‘Horsin’ Around’ series (2) -Rocking Horses
May 25th is Horse Day. I never knew such a day existed until I started blogging and planning out the themes for my weekly posts. So I thought this week would be a perfect opportunity to explore the horse theme.
Today I feature the world of Rocking Horses. My interest in this art form was sparked by the two photos below. The first one is of my 2 year old son trying out one of the rocking horses for sale in Tegalalang (a craft manufacturing area in Bali, Indonesia). The second one was taken from a play school in Cebu, Philippines.
|‘Rocking Horses for Sale’
Photo by Michael Wortman
History of Rocking Horses
The history of rocking horses can be traced back to the Middle Ages, when a popular children’s toy was the hobby horse – a fake horse’s head attached to a long stick. Children would place the stick between their legs and “ride” the horse around. These toys can still be found today.
The hobby horse was replaced in the 16th century by the barrel horse, which consisted of a circular log supported by four legs and adorned with a fake horse head. Crude in nature, this toy mimicked the back of a horse better than a hobby horse.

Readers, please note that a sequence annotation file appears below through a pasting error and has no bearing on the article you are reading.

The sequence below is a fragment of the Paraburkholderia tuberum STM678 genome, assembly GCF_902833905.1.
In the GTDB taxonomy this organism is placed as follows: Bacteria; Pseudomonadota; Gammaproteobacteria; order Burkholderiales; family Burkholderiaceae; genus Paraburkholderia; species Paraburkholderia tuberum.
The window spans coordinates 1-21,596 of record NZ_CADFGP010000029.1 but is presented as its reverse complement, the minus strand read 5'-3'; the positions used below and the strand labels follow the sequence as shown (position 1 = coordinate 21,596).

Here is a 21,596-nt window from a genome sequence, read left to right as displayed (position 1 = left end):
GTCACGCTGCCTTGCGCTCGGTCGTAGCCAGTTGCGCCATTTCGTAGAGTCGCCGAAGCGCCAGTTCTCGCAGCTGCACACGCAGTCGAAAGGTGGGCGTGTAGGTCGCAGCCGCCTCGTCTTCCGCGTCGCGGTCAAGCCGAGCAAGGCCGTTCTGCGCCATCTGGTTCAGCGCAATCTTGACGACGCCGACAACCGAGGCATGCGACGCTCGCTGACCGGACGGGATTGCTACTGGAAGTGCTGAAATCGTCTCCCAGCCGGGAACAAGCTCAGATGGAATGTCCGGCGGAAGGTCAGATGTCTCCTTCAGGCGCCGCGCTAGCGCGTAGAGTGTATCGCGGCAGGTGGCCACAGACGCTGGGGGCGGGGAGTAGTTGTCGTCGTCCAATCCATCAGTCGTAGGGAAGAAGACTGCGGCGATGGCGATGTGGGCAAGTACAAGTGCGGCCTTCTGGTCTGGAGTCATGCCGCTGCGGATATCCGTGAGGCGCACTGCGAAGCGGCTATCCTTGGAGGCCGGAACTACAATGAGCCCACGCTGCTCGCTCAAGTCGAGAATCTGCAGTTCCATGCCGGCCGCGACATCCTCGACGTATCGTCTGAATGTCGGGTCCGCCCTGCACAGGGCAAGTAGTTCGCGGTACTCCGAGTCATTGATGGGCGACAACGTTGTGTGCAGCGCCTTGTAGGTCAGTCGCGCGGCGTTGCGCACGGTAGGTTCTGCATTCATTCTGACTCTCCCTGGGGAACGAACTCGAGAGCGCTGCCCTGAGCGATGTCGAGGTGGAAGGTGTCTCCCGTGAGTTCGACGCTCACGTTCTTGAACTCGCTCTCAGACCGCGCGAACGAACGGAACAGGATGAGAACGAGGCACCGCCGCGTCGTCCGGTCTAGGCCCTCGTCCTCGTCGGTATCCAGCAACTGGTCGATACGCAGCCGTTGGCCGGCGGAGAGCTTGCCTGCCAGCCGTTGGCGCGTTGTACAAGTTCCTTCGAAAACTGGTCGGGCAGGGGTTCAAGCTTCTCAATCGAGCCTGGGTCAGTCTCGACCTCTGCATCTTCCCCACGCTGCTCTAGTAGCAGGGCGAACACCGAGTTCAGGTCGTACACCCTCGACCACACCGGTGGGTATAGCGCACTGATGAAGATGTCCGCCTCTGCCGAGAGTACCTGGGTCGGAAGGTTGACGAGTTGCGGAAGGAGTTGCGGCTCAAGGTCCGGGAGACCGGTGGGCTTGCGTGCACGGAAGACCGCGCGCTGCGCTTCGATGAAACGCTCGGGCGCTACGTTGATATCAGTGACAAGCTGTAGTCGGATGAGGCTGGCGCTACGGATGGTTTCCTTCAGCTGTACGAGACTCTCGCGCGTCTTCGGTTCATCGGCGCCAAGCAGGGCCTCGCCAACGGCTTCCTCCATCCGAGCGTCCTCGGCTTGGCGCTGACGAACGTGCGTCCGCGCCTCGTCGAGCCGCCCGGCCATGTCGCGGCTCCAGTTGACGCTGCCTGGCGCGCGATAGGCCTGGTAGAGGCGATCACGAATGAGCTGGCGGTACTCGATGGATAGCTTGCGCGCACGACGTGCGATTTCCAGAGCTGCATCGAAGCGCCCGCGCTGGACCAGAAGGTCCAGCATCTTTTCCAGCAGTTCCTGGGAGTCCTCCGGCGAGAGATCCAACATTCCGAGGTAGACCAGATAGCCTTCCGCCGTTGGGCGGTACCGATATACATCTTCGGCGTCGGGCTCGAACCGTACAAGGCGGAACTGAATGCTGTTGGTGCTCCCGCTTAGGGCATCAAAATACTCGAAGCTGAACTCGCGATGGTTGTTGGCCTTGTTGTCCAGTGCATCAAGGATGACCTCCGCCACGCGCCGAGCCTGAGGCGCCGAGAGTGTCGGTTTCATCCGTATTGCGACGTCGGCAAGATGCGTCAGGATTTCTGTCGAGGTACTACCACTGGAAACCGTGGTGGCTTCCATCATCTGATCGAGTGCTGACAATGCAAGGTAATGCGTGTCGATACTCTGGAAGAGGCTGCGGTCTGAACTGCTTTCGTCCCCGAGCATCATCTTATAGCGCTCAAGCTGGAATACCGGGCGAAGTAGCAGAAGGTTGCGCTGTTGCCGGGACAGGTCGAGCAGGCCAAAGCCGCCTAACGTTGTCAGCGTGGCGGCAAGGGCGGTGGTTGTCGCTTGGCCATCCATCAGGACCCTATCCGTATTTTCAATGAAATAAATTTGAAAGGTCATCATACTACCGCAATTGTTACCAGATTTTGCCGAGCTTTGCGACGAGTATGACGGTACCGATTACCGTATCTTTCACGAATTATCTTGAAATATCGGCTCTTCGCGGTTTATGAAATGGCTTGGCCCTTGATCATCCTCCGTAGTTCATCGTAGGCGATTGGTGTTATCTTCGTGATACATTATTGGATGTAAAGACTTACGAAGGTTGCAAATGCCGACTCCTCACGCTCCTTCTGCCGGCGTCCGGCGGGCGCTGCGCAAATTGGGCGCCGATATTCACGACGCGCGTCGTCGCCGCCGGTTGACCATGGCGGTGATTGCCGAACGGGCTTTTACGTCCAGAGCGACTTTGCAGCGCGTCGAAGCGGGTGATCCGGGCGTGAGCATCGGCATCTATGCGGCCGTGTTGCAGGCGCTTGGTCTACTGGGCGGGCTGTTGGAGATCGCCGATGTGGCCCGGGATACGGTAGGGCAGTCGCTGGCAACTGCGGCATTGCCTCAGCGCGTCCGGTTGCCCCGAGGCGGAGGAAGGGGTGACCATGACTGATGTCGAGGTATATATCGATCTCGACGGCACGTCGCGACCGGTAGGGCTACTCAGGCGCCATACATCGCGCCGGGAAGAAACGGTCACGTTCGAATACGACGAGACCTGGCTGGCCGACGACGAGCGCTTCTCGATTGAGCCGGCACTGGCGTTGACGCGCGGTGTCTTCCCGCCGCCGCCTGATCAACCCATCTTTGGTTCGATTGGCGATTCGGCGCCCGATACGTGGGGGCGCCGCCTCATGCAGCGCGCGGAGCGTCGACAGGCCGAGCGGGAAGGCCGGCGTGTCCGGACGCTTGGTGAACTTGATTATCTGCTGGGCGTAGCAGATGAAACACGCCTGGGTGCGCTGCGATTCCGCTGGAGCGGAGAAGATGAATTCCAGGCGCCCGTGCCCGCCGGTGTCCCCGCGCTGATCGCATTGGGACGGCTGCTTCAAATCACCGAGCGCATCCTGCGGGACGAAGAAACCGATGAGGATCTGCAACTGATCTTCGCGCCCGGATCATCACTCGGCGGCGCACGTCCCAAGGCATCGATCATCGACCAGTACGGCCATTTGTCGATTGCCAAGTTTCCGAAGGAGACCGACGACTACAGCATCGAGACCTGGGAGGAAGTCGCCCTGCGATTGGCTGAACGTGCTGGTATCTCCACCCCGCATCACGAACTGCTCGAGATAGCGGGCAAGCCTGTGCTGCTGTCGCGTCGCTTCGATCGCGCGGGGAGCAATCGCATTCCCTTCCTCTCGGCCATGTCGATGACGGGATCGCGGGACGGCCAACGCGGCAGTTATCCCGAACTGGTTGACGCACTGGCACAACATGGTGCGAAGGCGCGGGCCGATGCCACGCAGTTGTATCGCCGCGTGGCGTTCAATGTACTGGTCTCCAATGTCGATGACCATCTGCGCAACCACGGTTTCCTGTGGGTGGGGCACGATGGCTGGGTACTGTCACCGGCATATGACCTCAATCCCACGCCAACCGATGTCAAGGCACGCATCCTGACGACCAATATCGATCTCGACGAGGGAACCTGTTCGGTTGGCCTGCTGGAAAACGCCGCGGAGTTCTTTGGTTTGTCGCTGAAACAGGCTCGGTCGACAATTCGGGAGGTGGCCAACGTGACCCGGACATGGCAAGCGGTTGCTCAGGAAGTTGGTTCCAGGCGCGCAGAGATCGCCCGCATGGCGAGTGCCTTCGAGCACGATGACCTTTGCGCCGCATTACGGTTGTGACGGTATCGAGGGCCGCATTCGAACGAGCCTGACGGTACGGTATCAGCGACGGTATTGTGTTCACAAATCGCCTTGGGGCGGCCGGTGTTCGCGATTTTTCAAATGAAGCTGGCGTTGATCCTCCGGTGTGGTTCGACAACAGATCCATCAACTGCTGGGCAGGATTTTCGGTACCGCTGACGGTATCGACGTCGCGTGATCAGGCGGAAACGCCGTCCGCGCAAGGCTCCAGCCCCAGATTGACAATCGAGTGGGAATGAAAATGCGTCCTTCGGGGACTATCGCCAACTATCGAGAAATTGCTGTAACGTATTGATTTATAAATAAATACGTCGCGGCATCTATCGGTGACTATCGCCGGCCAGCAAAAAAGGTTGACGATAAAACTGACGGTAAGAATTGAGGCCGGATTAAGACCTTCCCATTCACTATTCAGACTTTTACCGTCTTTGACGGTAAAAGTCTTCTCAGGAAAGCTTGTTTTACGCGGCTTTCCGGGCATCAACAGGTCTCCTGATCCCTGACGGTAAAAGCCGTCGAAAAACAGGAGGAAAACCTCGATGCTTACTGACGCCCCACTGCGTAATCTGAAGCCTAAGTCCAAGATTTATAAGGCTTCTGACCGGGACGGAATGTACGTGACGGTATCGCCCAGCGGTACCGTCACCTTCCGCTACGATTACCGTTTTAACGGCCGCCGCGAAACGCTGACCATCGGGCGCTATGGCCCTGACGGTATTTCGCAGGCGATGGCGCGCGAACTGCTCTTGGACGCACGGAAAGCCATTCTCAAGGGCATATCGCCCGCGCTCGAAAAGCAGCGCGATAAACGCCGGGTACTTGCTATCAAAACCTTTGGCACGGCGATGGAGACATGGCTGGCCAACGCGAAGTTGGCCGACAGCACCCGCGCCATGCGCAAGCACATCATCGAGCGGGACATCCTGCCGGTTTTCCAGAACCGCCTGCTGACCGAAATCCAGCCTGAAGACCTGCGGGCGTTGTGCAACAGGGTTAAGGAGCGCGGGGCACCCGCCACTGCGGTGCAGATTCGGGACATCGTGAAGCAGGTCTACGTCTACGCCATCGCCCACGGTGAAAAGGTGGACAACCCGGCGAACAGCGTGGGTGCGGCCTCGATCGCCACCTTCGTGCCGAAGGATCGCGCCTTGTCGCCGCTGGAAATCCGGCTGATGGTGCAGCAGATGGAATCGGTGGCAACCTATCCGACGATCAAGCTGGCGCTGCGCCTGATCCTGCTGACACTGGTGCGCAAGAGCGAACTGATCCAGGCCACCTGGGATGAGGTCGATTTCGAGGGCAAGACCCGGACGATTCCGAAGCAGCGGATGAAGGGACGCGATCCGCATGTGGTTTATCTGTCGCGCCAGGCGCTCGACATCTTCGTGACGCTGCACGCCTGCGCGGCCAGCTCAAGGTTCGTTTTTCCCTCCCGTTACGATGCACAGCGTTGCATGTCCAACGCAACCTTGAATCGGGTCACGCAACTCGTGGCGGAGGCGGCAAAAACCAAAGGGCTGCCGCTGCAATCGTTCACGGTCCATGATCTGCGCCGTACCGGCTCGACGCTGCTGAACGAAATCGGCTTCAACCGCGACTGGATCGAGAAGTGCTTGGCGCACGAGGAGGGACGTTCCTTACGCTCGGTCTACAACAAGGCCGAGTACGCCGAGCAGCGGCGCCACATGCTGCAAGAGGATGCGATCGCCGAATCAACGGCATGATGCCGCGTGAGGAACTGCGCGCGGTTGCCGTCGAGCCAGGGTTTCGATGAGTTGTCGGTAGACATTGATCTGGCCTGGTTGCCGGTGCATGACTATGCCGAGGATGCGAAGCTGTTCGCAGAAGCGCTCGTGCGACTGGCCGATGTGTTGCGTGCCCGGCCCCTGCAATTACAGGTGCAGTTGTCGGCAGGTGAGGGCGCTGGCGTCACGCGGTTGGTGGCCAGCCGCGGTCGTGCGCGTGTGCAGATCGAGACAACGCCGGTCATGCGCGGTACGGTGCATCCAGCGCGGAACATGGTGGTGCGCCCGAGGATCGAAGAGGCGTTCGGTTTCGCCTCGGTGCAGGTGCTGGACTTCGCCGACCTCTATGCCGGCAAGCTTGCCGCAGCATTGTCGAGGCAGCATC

The rocking horse in its current form is widely believed to have first appeared in the early 17th century. It was around this time that bow rockers were invented, introducing rocking to the world of toy horses. There were, however, improvements to be made to the first rocking horses. Being made from solid wood, they were heavy and their centre of gravity was high, so they could easily topple over.
It was in the Victorian age that the ‘safety stand’ was introduced and the idea of making the horses hollow was conceived. This made the horses lighter and more stable, and gave birth to the idea of a secret compartment being fitted into the horse’s underbelly.
The family heirloom horse could store photographs, mint coins, locks of baby hair and other such trinkets for future generations to find. During this era the style of choice was the dappled grey rocking horse, which was a favourite of Queen Victoria. Her love of rocking horses was instrumental in increasing the popularity of the toys.
The 20th century saw a decline in rocking horse makers, partly due to the outbreak of the World Wars and the Great Depression. By the 1960s it looked as if the art was disappearing for good. A few craftsmen, however, began returning to the rocking horse art, restoring old pieces and creating new ones. It is thanks to the work of craftsmen (such as those working at Stevenson Brothers) that these beautiful and magical toys continue to inspire children and adults alike all around the world.
| “In honor of Queen Elizabeth II‘s 80th birthday, Stevenson brothers built “Tinkerbell” as a replica of the monarch’s favorite horse of the same name and colour. Only 100 Tinkerbells will be made, each retailing for about $8,600.”Info Source
View the gallery of Stevenson Brothers